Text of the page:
By Mike Kaszuba
The Minnesota House voted Thursday to lift the moratorium on new nuclear power plants – sort of, and sort of not.
In a 73 to 59 vote, the House adopted language that would allow for new nuclear plants but said that costs associated with building the plant may not be recovered from rate payers until the plant begins operating. “It does, in fact, lift the moratorium,” said Rep. Mike Obermueller, DFL-Eagan, who co-sponsored the language.
But proponents of lifting the moratorium said that the language – by front-loading the costs to the utility companies – in effect makes building a new nuclear plant impossible.
“It’s a poison pill,” said Rep. Joyce Peppin, R-Rogers, a lead legislator advocating for the moratorium to be lifted. She said the legislation contained “so many qualifications that it’s virtually impossible to build a [nuclear] power plant under these conditions.”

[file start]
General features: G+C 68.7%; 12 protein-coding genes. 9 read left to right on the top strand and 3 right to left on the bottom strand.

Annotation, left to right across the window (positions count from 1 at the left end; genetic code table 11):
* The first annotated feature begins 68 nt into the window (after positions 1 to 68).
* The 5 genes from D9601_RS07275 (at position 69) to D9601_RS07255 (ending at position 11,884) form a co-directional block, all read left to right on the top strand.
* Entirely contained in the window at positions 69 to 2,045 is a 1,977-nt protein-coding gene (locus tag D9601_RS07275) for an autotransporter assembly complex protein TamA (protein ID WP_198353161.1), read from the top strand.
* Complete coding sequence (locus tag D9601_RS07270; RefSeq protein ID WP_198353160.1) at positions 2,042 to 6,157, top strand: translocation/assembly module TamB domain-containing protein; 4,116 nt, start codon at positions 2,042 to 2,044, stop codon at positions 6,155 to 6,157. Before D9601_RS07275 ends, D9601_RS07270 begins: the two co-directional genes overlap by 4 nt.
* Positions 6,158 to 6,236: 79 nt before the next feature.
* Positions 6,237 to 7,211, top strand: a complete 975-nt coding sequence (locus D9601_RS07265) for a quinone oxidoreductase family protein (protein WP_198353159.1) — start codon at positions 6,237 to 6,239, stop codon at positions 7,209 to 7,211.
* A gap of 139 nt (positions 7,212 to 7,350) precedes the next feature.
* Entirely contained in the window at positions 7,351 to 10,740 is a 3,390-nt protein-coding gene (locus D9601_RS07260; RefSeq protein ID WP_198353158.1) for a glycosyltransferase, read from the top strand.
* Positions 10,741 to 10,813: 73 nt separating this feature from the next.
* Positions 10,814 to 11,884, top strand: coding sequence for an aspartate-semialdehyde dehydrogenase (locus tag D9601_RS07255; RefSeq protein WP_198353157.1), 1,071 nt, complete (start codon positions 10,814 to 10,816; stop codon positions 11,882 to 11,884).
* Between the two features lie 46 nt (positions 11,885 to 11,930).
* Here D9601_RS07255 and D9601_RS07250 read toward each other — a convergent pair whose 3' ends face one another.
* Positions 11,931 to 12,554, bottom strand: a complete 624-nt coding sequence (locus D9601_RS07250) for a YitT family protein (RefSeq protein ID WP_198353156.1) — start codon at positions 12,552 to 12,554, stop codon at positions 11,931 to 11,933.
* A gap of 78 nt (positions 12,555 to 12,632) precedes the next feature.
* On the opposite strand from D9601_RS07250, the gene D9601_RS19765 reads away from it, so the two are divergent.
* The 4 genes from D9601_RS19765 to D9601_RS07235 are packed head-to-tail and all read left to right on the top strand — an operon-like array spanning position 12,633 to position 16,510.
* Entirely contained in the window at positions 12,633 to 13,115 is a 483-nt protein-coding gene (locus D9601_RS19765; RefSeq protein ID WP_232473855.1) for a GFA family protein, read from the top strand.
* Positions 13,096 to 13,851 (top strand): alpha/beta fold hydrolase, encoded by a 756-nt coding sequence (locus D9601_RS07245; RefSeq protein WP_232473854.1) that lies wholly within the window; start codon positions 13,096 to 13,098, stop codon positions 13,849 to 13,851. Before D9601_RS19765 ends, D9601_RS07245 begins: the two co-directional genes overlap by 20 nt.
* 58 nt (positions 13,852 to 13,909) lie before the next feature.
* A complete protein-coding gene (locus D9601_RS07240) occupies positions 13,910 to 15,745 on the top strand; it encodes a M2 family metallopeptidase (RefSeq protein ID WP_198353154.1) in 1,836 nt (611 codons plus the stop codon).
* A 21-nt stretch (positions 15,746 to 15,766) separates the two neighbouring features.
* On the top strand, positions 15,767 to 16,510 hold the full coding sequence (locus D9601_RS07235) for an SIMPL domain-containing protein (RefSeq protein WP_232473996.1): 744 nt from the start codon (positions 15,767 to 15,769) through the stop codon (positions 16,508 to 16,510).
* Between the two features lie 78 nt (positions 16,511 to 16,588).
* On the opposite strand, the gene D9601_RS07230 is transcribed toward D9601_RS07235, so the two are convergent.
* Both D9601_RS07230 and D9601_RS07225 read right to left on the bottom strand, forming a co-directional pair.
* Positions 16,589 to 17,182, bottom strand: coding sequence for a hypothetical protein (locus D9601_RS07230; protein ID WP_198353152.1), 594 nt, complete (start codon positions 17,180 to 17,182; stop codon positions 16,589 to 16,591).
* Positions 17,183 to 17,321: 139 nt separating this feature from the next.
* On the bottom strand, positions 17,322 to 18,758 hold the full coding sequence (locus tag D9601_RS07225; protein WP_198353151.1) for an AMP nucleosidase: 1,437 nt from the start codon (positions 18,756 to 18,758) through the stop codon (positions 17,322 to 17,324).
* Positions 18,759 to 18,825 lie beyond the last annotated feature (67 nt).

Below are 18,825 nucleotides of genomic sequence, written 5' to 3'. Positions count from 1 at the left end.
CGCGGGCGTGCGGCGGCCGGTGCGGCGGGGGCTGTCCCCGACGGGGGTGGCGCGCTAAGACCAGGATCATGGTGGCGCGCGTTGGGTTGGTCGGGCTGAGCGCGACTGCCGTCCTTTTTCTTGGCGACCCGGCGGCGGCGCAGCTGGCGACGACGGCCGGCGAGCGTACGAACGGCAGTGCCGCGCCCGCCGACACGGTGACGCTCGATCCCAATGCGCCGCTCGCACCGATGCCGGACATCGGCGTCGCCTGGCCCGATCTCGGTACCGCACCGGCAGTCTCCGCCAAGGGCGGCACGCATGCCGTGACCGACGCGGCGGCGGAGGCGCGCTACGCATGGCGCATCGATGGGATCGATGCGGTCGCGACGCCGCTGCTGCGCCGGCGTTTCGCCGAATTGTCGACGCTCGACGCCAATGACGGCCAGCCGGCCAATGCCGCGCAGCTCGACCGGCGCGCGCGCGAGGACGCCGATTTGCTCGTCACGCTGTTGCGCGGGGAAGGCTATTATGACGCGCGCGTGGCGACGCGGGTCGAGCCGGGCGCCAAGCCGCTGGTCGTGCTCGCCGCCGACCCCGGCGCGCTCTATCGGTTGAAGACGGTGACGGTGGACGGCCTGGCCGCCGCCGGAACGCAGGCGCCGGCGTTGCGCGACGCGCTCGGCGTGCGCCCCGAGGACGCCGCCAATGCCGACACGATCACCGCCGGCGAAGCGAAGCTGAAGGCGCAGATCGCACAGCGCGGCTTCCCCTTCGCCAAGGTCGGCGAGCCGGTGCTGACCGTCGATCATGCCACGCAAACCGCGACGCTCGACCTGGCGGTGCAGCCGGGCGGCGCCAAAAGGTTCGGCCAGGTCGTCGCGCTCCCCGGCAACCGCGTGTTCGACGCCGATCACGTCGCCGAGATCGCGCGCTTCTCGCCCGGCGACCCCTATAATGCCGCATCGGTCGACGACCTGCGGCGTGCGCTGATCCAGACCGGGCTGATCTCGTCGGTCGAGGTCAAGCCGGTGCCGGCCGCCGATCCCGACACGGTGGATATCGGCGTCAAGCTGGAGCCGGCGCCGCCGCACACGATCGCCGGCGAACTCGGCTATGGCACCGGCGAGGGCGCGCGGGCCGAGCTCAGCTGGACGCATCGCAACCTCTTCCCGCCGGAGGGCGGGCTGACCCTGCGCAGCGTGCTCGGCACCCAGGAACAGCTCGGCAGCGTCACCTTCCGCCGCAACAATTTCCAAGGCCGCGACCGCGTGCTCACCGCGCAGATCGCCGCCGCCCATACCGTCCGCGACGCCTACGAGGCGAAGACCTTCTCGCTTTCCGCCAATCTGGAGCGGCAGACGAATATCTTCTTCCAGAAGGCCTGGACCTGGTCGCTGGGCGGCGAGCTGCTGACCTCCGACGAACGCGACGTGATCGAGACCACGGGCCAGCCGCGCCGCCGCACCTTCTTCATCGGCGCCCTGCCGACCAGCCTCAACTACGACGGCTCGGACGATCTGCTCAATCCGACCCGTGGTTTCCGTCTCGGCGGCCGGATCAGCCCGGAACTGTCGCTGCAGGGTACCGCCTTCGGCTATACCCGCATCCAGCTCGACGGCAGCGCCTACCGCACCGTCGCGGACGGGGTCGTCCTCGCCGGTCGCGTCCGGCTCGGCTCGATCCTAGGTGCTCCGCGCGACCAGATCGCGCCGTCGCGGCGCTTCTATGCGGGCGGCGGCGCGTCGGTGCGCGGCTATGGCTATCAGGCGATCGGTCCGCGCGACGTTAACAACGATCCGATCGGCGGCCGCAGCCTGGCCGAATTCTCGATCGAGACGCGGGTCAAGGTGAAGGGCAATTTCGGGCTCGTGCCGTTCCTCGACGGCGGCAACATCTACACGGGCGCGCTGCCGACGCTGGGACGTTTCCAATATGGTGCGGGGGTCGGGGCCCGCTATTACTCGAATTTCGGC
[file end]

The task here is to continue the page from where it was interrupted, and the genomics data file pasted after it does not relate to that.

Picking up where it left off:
Obermueller disagreed. “You would indeed now in Minnesota be able to get a certificate of need” for a new nuclear plant, he said. “But what you wouldn’t be able to do was charge the rate payers for all the planning and prep.”
Thursday’s vote actually put both proponents and opponents of the moratorium on the same side – Peppin voted against the language because she said it did little to lift the moratorium, Rep. Frank Hornstein, DFL-Minneapolis, a supporter of the moratorium, said he objected because it did not address the issue of where to store the growing amount of radioactive waste.
“The reason why we have the moratorium in the first place”, said Hornstein, is because there still is no clear answer on the federal level of where to store radioactive waste.
Peppin in fact said Thursday’s vote, coming during a debate on energy policy, probably ended any chance of lifting the moratorium in the House this year. “We only have a few days left, and this would have been the chance,” she said.
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